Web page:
Meta-analytic reviews suggest that international migrants have a two to threefold increased risk of psychosis compared with the host population, and the level of risk varies by country of origin and host country. This increased risk may persist into the second and third generations. Incidence rates are not typically found to be elevated in the country of origin; therefore it is believed that the migratory or postmigration experience may play a role in the etiology.

The migration-related emergence of psychotics disorders is a potential concern in Canada, which receives 250,000 new immigrates and refugees each year. However, there is a notable lack of current epidemiological information on the incidence of psychosis among these groups.

So begins a new paper that seeks to answer a basic question: are there certain migrant groups more at risk of psychotic disorders in Canada?

This week’s Reading: “Incidence of psychotic disorders among first-generation immigrants and refugees in Ontario” by Kelly K. Anderson et al., which was published in the CMAJ in June.

Kelly K. Anderson

Of course, studying the incidence of psychotic disorders in immigrant populations isn’t exactly novel – there is a rich literature in this field. And the Canadian angle isn’t novel either – as the paper points out, previous studies have considered B.C. hospital admission rates for schizophrenia in European migrants in the early 1900s.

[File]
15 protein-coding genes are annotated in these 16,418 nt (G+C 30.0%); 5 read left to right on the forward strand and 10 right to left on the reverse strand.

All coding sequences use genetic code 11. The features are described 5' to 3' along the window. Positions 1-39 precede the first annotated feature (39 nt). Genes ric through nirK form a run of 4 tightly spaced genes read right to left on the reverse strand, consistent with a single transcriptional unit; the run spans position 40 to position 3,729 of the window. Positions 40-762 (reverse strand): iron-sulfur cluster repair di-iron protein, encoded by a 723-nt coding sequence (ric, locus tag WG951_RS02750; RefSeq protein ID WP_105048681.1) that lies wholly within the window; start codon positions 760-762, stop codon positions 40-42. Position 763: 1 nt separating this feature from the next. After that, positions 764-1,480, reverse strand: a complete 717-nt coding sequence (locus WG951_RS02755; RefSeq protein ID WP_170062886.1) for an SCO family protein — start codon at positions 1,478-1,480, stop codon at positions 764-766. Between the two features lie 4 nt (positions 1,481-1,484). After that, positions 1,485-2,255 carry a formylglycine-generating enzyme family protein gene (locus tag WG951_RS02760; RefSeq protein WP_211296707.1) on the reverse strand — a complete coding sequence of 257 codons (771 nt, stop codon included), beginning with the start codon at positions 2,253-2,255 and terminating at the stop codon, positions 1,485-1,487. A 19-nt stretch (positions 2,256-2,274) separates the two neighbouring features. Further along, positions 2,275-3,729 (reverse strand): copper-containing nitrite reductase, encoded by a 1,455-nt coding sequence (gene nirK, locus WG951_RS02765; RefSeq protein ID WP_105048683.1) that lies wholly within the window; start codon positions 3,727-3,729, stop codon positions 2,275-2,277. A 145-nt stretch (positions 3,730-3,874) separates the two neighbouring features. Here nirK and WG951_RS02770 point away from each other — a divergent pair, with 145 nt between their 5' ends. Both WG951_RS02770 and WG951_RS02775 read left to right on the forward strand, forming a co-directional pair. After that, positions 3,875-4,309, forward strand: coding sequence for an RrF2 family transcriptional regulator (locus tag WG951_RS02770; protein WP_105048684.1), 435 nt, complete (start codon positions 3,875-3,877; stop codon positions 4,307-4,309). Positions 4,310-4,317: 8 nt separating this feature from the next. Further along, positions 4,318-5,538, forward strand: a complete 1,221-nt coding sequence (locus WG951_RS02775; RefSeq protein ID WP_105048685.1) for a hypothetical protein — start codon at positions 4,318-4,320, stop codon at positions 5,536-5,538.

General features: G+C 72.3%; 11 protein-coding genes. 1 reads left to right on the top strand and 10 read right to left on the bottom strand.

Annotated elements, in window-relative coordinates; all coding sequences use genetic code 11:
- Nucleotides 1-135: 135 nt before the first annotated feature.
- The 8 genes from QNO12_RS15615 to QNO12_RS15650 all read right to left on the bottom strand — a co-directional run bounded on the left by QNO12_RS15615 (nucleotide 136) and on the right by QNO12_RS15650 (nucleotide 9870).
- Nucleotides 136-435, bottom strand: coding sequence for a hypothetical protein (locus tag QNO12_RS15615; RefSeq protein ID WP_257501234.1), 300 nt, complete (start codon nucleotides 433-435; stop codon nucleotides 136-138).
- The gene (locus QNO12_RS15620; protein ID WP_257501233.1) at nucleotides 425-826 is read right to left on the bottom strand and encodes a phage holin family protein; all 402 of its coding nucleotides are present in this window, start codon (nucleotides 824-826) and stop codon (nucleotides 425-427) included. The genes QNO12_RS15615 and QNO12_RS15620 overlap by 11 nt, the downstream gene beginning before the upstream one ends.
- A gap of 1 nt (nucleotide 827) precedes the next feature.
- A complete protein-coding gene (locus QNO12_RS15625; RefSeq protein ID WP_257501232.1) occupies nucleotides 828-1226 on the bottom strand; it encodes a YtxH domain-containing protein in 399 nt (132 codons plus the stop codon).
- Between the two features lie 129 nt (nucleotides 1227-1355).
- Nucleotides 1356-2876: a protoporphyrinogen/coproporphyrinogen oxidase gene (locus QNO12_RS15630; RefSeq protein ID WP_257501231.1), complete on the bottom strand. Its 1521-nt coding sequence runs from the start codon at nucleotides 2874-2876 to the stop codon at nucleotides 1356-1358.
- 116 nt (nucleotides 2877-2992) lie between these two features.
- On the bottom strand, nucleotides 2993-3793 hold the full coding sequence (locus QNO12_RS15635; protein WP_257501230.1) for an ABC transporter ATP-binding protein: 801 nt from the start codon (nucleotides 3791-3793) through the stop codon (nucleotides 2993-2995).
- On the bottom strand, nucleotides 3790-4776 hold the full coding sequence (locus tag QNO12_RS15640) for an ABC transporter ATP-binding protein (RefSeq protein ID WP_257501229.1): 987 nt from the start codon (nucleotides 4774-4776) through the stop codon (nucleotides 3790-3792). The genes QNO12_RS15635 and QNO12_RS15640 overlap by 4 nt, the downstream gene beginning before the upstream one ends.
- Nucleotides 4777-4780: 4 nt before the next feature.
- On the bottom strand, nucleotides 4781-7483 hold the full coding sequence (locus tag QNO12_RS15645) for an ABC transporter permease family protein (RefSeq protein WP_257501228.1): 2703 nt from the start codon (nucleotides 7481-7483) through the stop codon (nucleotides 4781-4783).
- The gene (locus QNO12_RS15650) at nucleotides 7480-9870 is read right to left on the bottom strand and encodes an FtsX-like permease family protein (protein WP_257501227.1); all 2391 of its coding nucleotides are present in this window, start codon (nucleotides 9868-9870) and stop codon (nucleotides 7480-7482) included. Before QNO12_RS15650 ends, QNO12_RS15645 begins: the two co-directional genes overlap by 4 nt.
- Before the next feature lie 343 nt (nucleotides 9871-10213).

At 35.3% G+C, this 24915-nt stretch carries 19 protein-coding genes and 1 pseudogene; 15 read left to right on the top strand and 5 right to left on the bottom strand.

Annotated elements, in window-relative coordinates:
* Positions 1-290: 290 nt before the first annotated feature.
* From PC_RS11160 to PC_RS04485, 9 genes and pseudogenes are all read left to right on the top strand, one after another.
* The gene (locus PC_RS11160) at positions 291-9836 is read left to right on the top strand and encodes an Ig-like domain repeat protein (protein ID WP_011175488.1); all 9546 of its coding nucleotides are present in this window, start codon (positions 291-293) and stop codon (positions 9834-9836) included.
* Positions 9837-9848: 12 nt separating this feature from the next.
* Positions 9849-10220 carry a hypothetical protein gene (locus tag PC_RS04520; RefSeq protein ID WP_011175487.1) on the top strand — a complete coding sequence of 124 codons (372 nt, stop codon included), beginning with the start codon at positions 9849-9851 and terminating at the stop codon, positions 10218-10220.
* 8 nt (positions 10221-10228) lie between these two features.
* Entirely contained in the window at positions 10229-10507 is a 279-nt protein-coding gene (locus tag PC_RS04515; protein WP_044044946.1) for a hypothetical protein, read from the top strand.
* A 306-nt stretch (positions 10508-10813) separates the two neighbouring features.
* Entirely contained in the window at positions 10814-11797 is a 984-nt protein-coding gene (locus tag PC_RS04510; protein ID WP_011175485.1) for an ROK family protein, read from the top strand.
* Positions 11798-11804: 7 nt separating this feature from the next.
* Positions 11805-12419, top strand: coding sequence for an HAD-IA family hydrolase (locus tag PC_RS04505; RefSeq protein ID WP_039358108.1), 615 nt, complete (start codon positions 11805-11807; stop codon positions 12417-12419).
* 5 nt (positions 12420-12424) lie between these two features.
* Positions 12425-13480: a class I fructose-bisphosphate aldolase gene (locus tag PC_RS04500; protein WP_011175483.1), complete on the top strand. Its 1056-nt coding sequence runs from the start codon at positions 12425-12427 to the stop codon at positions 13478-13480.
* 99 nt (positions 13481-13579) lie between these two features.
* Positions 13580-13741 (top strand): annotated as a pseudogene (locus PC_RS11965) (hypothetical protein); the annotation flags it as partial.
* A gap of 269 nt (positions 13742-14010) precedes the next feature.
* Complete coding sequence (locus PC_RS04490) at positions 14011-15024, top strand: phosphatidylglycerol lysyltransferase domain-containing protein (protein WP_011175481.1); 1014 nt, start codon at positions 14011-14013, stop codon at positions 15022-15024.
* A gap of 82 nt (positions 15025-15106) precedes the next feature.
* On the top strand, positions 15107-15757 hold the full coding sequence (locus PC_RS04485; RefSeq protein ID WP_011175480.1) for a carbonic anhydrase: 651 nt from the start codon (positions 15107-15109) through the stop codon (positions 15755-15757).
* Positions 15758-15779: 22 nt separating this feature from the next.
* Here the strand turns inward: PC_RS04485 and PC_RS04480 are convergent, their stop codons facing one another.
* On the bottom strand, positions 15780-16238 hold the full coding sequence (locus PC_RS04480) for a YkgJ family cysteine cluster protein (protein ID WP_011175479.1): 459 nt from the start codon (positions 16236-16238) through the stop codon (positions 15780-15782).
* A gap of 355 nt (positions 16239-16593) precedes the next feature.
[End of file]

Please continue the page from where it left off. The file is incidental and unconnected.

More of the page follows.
But this paper aims to consider recent data and Canadian data – relevant in a country that takes in 250,000 migrants a year. The paper focuses on Ontario, where first generation migrants constitute almost a third of the population.

Here’s what they did:

· Essentially, they used a retrospective cohort design to estimate the incidence of schizophrenia and schizoaffective disorders among immigrants and refugees in Ontario.

· Using Institute for Clinical Evaluative Sciences (ICES) data, patient records were linked with multiple Ontario health administrative databases. These data include physician and hospital services funded by OHIP. The study authors also linked data from Citizenship and Immigration Canada (CIC) that includes information on immigrants and refugees.

· Considering a ten-year window, they focused on schizophrenia and schizoaffective disorder. One of the following needed to be met for that classification: a discharge diagnosis of schizophrenia or schizoaffective disorder from a hospital bed; an Axis I diagnosis of either of those disorders from a psychiatric bed, 2 OHIP billing claims or ED visits with those diagnoses in a 12 month period.

· This algorithm was validated using administrative coding and ICES data.

· Analyzing the CIC-ICES data, researchers followed the cohort of Ontario residents retrospectively from 1999 for a decade, for people between 14 and 40 years of age.

Here’s what they found:

· The cohort included 4,284,694 people. 9.8% were first-generation migrants, with 22.7% having refugee status.

· “The degree and direction of risk varied by refugee status and the country of birth.” (See the table below.)

· “Immigrants from the Caribbean and Bermuda had a higher risk of having a psychotic disorder compared with the general population (IRR 1.60, 95% CI 1.29–1.98).”